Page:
POLITICS
02/02/2017 08:12 pm ET Updated Feb 02, 2017

Disney CEO Will Miss Meeting With Trump Amid Backlash Over Travel Bans

A petition calling on business leaders to back out of the forum has drawn over 115,000 signatures.

Walt Disney Co. Chief Executive Bob Iger will no longer attend President Donald Trump’s meeting with corporate leaders Friday, The Hollywood Reporter and Deadline reported.

The meeting will bring more than a dozen executives, all members of an advisory board known as Trump’s Strategy and Policy Forum, to 1600 Pennsylvania Ave. to discuss the president’s economic policy plans. Those executives have faced pressure to boycott the meeting in response to Trump’s executive order banning refugees and citizens of seven Muslim-majority countries from entering the U.S. 

Iger will instead attend a previously scheduled company board meeting at Disney headquarters in California. According to the New York Times’ Brooks Barnes, Iger told the White House last week he couldn’t attend after Trump’s team changed the date of the meeting. A source at Disney, who asked to remain anonymous, confirmed this account but wouldn’t comment further. The White House didn’t return a request for comment. 

Other executives set to attend the forum meeting include JPMorgan Chase’s Jamie Dimon, GM’s Mary Barra and Blackstone Group’s Stephen A. Schwarzman (who is the chairman of the forum). It’s unclear if Iger plans to attend future meetings or if he will continue to advise the president.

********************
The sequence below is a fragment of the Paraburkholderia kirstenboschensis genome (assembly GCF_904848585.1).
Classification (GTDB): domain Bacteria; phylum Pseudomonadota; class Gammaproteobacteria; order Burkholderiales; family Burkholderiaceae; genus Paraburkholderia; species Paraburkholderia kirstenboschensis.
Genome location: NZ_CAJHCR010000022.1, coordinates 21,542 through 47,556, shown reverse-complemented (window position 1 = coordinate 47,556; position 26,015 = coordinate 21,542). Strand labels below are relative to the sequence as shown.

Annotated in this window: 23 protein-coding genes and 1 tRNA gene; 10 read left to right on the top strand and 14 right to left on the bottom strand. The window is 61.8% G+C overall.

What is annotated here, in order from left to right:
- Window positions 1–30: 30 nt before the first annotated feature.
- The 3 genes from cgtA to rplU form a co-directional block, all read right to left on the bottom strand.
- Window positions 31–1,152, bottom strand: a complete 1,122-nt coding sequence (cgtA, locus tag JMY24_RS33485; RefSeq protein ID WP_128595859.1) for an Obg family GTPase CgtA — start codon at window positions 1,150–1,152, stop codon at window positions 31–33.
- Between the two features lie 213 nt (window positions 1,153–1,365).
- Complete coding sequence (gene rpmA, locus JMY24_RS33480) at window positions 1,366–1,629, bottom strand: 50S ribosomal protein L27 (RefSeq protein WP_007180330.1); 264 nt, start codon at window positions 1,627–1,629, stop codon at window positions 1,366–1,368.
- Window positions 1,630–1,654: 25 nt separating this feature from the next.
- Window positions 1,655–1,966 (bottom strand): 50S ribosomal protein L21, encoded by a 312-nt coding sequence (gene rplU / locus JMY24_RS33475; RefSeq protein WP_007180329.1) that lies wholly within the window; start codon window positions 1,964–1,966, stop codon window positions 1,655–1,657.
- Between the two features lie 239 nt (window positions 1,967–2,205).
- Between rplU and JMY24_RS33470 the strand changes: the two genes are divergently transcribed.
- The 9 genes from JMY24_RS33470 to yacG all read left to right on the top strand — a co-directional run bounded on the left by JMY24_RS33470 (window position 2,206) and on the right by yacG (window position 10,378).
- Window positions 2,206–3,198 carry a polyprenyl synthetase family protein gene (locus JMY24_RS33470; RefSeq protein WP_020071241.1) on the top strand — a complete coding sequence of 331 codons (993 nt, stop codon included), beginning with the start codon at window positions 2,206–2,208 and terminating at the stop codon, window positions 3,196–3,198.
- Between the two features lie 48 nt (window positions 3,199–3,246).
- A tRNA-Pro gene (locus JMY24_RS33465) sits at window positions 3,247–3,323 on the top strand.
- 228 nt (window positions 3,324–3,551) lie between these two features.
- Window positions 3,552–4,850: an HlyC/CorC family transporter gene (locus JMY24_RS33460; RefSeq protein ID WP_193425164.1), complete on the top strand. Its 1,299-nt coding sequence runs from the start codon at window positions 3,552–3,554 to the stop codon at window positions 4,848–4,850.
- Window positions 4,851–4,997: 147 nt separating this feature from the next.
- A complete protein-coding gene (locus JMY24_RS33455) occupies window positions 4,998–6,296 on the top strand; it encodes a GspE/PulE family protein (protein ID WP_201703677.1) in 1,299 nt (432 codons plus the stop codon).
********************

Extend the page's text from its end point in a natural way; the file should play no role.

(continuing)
Uber CEO Travis Kalanick was also a member of the forum and had planned to attend Friday’s meeting. However, Kalanick resigned from the advisory board Thursday after intense criticism over his role on the board as well as the company’s decision to keep Uber drivers on the road during a work stoppage by the New York Taxi Workers Alliance in solidarity with protests against Trump’s Muslim ban. Over the weekend, #DeleteUber took hold on social media networks as angry Uber customers vowed to boycott the ride-hailing company for what they saw as tacit approval of Trump’s policies. 

Other executives on the advisory board, including Iger, have also faced criticism, though not at the level of the Uber boycott. A petition organized by consumer watchdog group SomeOfUs calling on the members of the advisory board to condemn Trump’s executive order and resign from the board has drawn more than 115,000 signatures.

Iger is a frequent Democratic donor and co-hosted a fundraiser for presidential candidate Hillary Clinton last summer. Upon joining the forum late last year, Iger described the group as nonpartisan.

“The forum provides a nonpartisan approach to key economic policy issues, reflecting an array of individual perspectives from a cross-section of industries,” he said in a statement. “I welcome the chance to be part of the important discussions about the most effective ways to grow jobs and expand economic opportunity in America.”

Iger has not commented on Trump’s travel ban. 

CORRECTION: An early version of this article referred to Stephen A. Schwarzman as from Blackrock. He is chairman and CEO of The Blackstone Group.

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